Ohinemuri Regional History Journal 53, September 2009
One of the largest quartz crushing plants in Australasia, the Victoria Crushing plant at Waikino, at the eastern end of the Karangahake Gorge is being slowly restored and is attracting increasing interest from tourists and holiday makers.
Built by the Waihi Gold Company in 1897 the huge battery operated until its was closed in 1954, two years after the company's Martha Mine, once the richest gold mine in the world, closed down.
The location for the battery was chosen to take advantage of the water power available from both the Ohinemuri and Waitekauri Rivers, which joined about 1km further up the valley. However, the mining company drew up an agreement with the Government of day, to constructed Horahora hydro-electric scheme on the Waikato River and with a land-lines, use the electricity. The whole scheme was purchased by the Government in 1919.
By 1913 the whole battery was converted to electricity, which was brought from the generation plant by cables and pylons across country to Waikino.
When the battery reached its maximum production it had 200 stamper heads, pounding the quartz rock, brought by a special narrow-gauge railway (the rake line) from the company's mine in Waihi, a distance of 8kms. These stampers operated 24-hours a day, seven days a week, and were capable of handling 800 tons of ore per day.
Initially the ore was "roasted" in special kilns to oxidise the sulphides and other impurities. There were eight kilns dug into the hill above the battery site and lined with bricks. The wagons of ore were winched up to the top of the kilns and tipped into the kilns. Layers of ore alternated with layers of wood—one ton of firewood was required to roast one ton of ore.
Up to 1ha of timber was felled each day and brought from the Waitawheta Valley by tramline. Once roasted the ore was then crushed and processed.
With the wood supply diminishing a new process was introduced to the battery around 1900 which used cyanide to recover the ore and the kilns were abandoned [Victoria Battery used the cyanide process from the start; in 1901 dry crushing was replaced by wet crushing – E]. The ore came straight from the trucks and crushed wet and then processed. The new system enabled the company to improve the recovery rate of gold and silver from around 60-70 per cent to 95 per cent [this had already happened at the Waihi Battery in 1894 - E].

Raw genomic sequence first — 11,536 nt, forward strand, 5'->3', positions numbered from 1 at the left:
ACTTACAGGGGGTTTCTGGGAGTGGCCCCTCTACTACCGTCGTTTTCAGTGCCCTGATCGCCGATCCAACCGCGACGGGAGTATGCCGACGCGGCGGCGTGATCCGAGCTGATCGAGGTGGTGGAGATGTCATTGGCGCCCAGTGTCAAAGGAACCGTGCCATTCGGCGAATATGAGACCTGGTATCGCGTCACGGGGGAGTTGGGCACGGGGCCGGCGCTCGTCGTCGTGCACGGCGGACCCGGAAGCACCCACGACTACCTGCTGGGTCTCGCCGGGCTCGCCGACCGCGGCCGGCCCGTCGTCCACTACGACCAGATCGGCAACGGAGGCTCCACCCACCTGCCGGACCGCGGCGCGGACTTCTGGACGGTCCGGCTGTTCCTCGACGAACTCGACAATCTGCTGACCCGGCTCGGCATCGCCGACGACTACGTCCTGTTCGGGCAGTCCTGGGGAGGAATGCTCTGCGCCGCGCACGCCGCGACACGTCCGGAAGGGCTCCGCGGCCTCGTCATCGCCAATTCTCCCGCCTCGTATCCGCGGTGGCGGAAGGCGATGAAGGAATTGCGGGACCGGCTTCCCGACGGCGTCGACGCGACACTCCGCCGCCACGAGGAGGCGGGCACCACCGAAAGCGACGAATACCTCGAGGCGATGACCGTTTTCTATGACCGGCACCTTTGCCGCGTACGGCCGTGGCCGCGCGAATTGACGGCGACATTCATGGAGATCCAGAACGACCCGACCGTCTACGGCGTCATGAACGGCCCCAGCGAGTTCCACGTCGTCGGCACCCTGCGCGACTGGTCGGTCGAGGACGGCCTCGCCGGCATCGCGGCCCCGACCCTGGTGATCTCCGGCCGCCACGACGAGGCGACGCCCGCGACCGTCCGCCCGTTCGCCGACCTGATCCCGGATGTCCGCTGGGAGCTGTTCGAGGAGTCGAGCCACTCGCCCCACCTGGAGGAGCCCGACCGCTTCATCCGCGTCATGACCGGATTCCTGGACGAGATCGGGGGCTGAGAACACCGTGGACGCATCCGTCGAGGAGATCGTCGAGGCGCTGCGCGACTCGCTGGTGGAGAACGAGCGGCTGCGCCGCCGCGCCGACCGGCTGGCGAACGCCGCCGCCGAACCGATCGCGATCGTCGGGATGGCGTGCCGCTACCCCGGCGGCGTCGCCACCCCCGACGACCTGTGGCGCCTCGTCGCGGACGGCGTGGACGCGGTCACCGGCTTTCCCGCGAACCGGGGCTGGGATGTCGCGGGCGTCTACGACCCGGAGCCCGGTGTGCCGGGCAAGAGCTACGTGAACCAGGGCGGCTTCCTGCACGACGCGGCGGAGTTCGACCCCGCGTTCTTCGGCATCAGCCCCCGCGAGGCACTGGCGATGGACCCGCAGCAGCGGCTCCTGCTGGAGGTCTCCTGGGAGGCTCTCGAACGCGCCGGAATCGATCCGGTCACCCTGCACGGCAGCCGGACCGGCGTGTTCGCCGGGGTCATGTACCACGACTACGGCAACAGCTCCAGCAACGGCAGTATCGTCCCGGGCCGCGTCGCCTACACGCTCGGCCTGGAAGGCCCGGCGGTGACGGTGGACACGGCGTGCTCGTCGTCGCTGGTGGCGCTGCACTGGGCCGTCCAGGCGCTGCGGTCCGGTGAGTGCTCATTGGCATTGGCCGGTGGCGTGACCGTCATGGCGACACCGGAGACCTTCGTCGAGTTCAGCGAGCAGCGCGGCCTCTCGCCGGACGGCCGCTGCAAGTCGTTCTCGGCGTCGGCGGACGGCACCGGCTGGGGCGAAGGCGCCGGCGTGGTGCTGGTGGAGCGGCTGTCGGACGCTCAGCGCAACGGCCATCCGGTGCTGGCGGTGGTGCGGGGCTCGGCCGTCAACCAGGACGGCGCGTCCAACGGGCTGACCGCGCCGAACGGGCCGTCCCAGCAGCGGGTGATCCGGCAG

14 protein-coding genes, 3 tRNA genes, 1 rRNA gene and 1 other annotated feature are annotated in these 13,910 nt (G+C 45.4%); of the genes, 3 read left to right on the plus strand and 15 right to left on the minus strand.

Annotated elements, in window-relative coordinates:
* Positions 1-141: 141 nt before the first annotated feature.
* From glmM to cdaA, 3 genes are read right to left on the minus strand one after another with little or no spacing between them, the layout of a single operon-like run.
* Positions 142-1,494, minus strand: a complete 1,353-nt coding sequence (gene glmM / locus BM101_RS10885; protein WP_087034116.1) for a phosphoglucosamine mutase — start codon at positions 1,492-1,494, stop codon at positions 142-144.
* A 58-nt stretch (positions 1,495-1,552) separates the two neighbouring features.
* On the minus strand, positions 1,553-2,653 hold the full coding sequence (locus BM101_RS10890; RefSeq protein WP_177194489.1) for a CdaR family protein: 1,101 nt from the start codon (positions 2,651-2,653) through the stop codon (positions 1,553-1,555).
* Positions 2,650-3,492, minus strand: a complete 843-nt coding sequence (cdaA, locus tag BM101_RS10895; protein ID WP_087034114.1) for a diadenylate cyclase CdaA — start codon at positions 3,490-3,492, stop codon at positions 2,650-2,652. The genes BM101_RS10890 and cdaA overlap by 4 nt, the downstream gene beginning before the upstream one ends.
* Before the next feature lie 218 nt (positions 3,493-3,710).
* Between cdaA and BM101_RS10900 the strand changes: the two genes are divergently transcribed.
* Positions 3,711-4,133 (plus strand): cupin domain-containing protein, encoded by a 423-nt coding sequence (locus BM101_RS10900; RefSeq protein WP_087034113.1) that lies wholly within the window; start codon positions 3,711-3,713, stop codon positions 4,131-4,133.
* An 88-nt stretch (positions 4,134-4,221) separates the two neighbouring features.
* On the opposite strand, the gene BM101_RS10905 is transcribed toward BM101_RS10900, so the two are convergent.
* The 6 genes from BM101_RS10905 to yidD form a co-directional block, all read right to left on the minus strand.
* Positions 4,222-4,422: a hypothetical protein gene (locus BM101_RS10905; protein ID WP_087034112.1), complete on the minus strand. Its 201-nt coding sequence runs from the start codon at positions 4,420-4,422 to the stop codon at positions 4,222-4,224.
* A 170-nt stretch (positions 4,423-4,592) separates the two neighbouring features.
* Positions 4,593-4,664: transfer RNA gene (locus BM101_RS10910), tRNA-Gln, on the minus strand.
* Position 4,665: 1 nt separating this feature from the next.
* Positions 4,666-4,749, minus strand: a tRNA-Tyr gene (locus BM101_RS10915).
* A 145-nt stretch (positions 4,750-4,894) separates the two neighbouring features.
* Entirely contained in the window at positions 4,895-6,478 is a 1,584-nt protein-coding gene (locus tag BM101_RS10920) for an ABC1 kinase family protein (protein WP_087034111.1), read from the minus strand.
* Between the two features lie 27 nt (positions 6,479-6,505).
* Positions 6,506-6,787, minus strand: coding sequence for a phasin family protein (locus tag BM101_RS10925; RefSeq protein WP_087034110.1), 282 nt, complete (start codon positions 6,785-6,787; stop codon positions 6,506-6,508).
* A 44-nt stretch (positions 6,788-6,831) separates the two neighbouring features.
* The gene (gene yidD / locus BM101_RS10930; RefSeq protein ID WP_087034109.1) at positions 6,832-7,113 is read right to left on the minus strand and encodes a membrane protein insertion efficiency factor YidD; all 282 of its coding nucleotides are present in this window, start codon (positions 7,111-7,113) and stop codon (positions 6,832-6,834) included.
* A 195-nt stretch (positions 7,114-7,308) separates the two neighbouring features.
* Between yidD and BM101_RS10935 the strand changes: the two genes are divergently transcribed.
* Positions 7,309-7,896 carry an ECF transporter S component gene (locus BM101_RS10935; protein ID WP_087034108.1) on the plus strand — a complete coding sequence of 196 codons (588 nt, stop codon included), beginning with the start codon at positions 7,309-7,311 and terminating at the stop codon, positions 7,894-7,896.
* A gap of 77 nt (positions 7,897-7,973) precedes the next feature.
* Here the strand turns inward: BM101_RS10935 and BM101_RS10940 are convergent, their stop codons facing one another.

After the battery closed in 1954 the land and buildings were sold. The new owner demolished the buildings and burnt the timber, processing and extracting the gold dust from the ashes. The 15m high by 4m diameter steel cyanide tanks were cut down for scrap. The only building left standing was the concrete transformer house.
Today the transformer house is home to the Victoria Battery Tramway Society, which is working in conjunction with the Department of Conservation to develop the battery site into a place of historical interest.
The Society runs trains on the tramway that snakes around the site with audio description of the various areas. Guided tours of the kilns and their service tunnel are also undertaken. Five of these kilns have been cleaned out, and a roof placed over them. An interesting museum has been established in the power house.
The Society opens the museum, runs tours of the kilns and operates the train on Sundays and public holidays. Other times can be arranged for groups. Group bookings to phone 07 863 6169.
The site itself can be explored at any time with foot access from either the Waikino Railway Station carpark or from Waitawheta Road (left off the Owharoa Bridge).